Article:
Tennis: Tournament ending matches weather

By Dylan Cleaver

Cina's Zheng Jie. Photo / Natalie Slade
Cina's Zheng Jie. Photo / Natalie Slade

It was an appropriately wet ending to a waterlogged weekend.

Fourth-seeded Italian Flavia Pennetta yielded to an injury early in the third set after watching the unfancied Zheng Jie fight her way back into the ASB Classic final.

It was a disappointing end to a day that looked grim from the moment the curtains parted to reveal yet more drizzle. Organisers and the WTA, the governing body of women's tennis, had hoped yesterday's holdover would allow the singles final to be played outdoors, but persistent rain made that the impossible dream.

Instead, tennis centre staff were sweeping the indoor court in preparation for the final. These types of situations always come with recriminations - from players who want to play outdoors, to spectators who want all their money back, to concession-holders looking at industrial-sized bags of frozen chips once destined for the deep fryer - but what can you do? It's an outdoor tournament taking place in the midst of the most miserable summer in living memory. The only people happy about current meteorological affairs are North Island dairy farmers and sun-bed salon owners.

Still, you could not deny that it was a bizarre scene. Corporate box-holders were shoe-horned into one end of the hangar while ticket-holders were left with the option of watching the match in the stands on the tenuously titled "big screen", or decamping to their lounge rooms.

The 11 people who stayed to watch from the stands were presumably those who had driven too far to get back home in time or don't subscribe to Sky TV. The decision to keep ticket-holders out of the hangar was made for safety reasons, but fairness had to come into it as well. There was no capacity to get everyone inside and you couldn't allow some in while denying access to others.

Those clinking cutlery in the makeshift boxes were treated to a match played in a slightly surreal atmosphere. You needed consistent reminders that this was, in fact, a bona fide WTA final played between two top-50 players. Every sound, from the dull "thwunk" of each shot to the whirring click of cameras, reverberated around the hangar.

The tennis was mildly interesting rather than enthralling. Pennetta started as Ayumi Morita and Svetlana Kuznetsova had previously done against Zheng - in control and by taking the first set - but everything changed at 4-2 in the first set. "I was starting to go down with my leg to be ready for the return and suddenly the pain would come," Pennetta said. "I looked at the trainer and told her to come in because it was getting worse and worse and worse." The Italian will have an MRI scan and has pulled out of the singles in Sydney, though will wait until tomorrow to make a decision on doubles.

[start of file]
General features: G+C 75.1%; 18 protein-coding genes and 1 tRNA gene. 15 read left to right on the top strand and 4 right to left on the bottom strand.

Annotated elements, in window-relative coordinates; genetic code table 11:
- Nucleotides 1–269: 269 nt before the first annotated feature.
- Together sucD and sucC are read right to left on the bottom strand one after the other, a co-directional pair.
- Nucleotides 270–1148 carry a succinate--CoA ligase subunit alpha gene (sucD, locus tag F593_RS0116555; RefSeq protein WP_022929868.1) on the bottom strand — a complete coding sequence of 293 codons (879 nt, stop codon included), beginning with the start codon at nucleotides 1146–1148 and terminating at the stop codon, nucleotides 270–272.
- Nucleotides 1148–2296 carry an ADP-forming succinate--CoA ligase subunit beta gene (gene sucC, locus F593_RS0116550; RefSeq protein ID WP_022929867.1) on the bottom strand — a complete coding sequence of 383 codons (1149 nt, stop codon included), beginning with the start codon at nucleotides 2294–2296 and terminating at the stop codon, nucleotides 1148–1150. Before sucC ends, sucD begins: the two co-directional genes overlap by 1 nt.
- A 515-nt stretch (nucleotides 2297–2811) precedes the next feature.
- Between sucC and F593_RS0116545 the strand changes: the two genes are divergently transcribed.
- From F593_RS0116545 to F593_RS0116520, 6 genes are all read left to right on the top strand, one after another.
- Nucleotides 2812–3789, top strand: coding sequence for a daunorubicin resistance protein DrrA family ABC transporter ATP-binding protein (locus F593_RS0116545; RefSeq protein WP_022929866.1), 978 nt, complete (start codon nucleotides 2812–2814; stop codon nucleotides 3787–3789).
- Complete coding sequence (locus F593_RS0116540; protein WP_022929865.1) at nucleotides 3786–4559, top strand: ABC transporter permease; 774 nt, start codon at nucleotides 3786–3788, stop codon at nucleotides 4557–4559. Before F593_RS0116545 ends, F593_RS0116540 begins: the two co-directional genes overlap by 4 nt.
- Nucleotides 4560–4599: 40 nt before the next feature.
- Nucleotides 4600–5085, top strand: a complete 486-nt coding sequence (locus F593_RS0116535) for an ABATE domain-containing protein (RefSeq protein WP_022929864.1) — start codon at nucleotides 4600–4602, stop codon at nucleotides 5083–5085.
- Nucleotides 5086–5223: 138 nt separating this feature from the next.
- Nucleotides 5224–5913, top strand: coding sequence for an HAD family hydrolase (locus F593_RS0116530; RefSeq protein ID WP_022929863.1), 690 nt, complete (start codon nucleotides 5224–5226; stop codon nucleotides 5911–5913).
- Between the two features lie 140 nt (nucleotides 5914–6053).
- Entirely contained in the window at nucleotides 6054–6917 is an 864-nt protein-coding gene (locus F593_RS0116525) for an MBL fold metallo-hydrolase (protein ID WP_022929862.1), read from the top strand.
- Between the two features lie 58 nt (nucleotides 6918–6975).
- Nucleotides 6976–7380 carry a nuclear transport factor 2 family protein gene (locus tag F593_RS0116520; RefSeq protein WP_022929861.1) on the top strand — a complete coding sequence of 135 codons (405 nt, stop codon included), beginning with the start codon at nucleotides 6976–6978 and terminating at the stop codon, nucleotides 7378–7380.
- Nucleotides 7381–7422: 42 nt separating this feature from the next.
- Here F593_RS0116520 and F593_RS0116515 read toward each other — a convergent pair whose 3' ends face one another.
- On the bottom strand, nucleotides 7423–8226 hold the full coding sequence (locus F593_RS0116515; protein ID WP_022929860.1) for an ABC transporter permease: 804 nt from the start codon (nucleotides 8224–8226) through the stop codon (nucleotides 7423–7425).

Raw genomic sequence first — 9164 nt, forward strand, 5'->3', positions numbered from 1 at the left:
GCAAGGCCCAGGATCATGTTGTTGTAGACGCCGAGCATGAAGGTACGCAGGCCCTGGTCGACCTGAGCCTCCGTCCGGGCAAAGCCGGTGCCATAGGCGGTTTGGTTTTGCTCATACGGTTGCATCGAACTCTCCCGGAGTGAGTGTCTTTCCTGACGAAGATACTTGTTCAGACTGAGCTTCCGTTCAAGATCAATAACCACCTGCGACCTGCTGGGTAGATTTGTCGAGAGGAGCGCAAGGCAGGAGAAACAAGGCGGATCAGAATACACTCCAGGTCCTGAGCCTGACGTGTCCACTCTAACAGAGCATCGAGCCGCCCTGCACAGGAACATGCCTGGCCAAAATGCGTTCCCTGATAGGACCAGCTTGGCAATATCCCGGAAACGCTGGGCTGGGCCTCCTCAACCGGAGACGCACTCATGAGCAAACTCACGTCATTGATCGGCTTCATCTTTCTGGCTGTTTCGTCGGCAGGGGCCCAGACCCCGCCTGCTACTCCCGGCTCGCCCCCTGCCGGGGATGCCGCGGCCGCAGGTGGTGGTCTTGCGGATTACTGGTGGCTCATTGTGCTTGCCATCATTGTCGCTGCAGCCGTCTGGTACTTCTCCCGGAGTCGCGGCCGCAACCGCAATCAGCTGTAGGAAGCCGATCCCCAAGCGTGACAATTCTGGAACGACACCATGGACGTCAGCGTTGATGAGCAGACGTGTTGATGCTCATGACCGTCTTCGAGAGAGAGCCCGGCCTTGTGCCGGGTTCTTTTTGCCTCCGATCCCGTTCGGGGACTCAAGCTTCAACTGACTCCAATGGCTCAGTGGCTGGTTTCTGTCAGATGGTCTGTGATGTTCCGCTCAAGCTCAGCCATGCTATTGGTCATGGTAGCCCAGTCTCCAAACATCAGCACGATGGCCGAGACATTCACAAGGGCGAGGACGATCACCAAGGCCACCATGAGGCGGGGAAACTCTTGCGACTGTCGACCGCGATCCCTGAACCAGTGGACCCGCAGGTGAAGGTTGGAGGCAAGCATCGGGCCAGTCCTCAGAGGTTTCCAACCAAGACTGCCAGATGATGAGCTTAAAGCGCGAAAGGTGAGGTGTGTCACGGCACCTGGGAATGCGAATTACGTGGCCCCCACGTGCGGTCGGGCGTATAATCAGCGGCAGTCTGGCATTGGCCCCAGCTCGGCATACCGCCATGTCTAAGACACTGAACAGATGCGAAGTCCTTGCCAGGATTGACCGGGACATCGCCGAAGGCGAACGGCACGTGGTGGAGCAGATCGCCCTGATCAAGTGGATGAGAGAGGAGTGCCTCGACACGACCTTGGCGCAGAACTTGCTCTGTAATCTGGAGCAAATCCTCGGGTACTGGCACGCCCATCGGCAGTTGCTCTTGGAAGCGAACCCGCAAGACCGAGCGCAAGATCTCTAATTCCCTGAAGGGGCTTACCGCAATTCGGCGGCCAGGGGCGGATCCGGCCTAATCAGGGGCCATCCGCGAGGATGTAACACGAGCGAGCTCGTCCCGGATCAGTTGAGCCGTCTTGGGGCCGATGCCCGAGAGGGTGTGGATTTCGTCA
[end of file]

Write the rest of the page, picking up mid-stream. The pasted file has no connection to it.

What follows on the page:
Regarded as one of the hardest-working players on tour, there is no suggestion Pennetta tanked when the ball didn't start bouncing her way.

"Tennis is like this, it can happen. We try to be healthy all the time, to play singles, doubles, mixed, whatever, but sometimes you cannot do that because your body needs a few days of rest or something. I hope it is not a big injury."

Initially the lower back pain didn't seem to affect her game. The losing singles and doubles finalist reeled off the next three games and looked on course for victory and to make her 6.40pm flight to Sydney in plenty of time. Zheng is no respecter of airline timetables, however, and continued to fight. "She was unbelievable, like playing a PlayStation," Pennetta graciously said of her opponent's ability to retrieve balls.

Zheng, the world No 48 before this week, and her husband-coach Chang Yu will not care a jot about the way victory was achieved. Her goal is to break back into the world top 30 and her fourth WTA title will go a long way towards that.

"The first set was a bit tough for me, there were many games that went to deuce and I lost three games from deuce," she said. "My husband came to the court and told me I still have a chance, it was just a few points I lost. He told me to keep fighting, just like before. I always want to fight on the court."

The game

Zheng Jie (China) bt Flavia Penetta 2-6, 6-3, 2-0 (retired hurt).

- NZ Herald

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